International

In Egypt, Talk Of Coups And Countercoups

In Cairo Sunday night, thousands of Egyptians shouted political slogans in support of President Mohamed Morsi. i i

In Cairo Sunday night, thousands of Egyptians shouted political slogans in support of President Mohamed Morsi. Gianluigi Guercia /AFP/Getty Images hide caption

itoggle caption Gianluigi Guercia /AFP/Getty Images
In Cairo Sunday night, thousands of Egyptians shouted political slogans in support of President Mohamed Morsi.

In Cairo Sunday night, thousands of Egyptians shouted political slogans in support of President Mohamed Morsi.

Gianluigi Guercia /AFP/Getty Images

Sunday's sacking (or forced retirements, if you prefer) of Egypt's military chiefs by new President Mohammed Morsi has analysts scrambling to explain what it all means.

The Daily Beast calls it a "risky palace coup." Paul Sullivan, a North Africa expert at National Defense University, tells the newssite that firing the top generals on Egypt's Supreme Council of the Armed Forces:

"Is a bold move that could backfire at Morsi. He has been losing credibility with the Egyptian public since his election. The Sinai attack was seen by many in Egypt as a sign of Morsi's weakness, not the military and intelligence people. Now he is trying to turn the tables on them."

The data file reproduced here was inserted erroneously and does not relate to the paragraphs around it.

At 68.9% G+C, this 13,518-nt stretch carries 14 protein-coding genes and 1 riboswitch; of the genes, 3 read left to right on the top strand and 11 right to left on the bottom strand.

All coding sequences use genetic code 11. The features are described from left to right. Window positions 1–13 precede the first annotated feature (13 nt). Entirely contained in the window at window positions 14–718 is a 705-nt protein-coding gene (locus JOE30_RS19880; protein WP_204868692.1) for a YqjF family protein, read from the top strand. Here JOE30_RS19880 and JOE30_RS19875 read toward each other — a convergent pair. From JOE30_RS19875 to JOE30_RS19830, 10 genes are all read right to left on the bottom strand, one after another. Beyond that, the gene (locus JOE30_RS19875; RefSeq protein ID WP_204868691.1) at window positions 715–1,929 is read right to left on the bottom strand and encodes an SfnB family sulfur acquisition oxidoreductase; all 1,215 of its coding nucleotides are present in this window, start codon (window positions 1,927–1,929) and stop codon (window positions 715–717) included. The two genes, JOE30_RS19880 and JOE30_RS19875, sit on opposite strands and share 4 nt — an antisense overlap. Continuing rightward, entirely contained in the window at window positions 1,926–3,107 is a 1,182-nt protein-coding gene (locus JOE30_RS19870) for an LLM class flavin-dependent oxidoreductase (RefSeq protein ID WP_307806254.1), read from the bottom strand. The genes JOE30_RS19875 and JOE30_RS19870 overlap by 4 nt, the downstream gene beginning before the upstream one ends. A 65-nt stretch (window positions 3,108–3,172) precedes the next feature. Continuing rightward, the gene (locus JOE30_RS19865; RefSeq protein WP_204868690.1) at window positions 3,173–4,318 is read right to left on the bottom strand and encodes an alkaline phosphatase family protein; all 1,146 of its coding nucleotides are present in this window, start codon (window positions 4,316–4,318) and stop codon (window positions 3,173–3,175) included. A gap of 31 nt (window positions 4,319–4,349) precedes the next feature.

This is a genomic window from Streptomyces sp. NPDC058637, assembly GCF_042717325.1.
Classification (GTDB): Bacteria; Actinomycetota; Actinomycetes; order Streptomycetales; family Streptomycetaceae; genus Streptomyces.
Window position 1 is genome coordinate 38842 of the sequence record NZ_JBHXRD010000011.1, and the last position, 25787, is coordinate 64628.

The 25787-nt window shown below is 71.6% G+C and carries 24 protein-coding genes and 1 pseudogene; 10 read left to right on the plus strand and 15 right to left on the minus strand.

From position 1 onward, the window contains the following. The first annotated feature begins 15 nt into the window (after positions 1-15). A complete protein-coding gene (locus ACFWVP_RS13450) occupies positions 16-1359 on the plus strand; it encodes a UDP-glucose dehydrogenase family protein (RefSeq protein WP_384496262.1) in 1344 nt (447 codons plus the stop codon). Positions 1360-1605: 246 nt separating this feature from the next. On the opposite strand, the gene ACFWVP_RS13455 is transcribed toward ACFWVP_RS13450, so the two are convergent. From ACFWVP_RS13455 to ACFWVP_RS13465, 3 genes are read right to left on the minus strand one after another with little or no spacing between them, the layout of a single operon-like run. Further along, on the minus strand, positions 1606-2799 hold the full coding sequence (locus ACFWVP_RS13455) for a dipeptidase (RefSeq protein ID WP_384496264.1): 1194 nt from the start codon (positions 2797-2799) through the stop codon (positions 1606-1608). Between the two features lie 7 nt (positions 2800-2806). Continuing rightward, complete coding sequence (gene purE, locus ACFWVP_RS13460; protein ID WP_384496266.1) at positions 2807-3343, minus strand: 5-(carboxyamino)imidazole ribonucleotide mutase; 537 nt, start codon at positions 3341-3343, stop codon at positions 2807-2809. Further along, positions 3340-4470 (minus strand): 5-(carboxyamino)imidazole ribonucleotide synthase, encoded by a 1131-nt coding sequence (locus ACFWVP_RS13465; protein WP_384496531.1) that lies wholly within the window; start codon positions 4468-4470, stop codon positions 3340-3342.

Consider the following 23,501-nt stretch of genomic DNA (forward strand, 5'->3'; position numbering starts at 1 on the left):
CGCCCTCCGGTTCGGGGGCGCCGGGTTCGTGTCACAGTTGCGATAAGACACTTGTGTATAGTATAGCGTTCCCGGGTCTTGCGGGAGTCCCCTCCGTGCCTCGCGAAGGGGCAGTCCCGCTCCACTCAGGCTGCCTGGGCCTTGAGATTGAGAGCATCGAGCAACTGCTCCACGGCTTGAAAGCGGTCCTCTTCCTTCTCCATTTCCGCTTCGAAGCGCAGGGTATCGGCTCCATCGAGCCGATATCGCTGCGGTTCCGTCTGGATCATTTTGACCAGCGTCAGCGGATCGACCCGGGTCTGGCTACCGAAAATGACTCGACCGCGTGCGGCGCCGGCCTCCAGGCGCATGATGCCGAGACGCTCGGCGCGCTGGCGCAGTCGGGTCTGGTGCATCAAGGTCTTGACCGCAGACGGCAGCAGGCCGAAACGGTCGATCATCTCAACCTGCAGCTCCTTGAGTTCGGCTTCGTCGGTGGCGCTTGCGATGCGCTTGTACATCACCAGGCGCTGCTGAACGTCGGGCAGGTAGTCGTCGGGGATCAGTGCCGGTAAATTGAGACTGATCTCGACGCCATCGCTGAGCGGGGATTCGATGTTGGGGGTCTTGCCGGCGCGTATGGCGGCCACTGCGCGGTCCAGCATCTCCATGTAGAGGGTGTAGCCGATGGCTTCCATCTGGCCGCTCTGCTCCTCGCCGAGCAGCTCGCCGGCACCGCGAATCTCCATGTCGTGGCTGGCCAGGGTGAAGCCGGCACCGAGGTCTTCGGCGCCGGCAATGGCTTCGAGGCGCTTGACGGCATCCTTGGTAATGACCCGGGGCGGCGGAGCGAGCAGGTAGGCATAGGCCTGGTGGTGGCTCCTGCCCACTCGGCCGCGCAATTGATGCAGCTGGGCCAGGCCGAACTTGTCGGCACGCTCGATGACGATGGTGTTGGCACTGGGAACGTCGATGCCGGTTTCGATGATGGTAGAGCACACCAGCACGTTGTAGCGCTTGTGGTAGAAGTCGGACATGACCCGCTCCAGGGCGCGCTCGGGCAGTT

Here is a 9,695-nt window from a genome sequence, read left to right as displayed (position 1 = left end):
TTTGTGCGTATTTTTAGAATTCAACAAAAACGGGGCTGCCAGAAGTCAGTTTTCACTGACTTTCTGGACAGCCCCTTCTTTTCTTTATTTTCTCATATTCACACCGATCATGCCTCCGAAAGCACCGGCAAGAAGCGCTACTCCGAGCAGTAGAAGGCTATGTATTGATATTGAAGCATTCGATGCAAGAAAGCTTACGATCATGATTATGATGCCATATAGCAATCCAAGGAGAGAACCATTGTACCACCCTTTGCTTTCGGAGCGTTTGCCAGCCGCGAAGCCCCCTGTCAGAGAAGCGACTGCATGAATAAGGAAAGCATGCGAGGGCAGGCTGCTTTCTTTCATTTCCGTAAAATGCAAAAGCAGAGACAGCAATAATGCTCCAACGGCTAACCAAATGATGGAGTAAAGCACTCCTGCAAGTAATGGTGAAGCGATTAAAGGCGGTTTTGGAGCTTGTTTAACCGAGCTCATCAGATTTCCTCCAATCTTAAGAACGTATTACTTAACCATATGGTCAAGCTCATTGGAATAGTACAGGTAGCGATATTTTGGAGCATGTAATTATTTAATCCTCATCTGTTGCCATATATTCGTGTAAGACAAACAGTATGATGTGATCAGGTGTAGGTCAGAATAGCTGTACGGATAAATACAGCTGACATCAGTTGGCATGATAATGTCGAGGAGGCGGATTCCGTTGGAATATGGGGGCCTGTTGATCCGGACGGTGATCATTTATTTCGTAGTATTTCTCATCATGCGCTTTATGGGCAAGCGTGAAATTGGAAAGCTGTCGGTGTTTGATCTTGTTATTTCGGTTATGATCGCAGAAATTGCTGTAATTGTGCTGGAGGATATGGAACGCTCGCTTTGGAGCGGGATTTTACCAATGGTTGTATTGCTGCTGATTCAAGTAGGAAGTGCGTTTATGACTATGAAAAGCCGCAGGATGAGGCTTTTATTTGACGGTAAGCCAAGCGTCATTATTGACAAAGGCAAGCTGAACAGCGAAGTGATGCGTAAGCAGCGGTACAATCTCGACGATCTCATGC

Ahram Online writer Wael Eskandar says it was likely "a coup to counteract a coup." Some generals lined up with Morsi because they feared Defense Minister Field Marshal Hussein Tantawi and Chief of Staff Gen. Sami Annan (the two told to retire) were going to take steps against Morsi and the Muslim Brotherhood that might have set off uncontrollable repercussions.

On Morning Edition, NPR's Leila Fadel said that though Morsi's actions have won him praise, "some worry that this is too much power for one man." He also revoked a constitutional declaration by the generals that had curtailed the president's powers.

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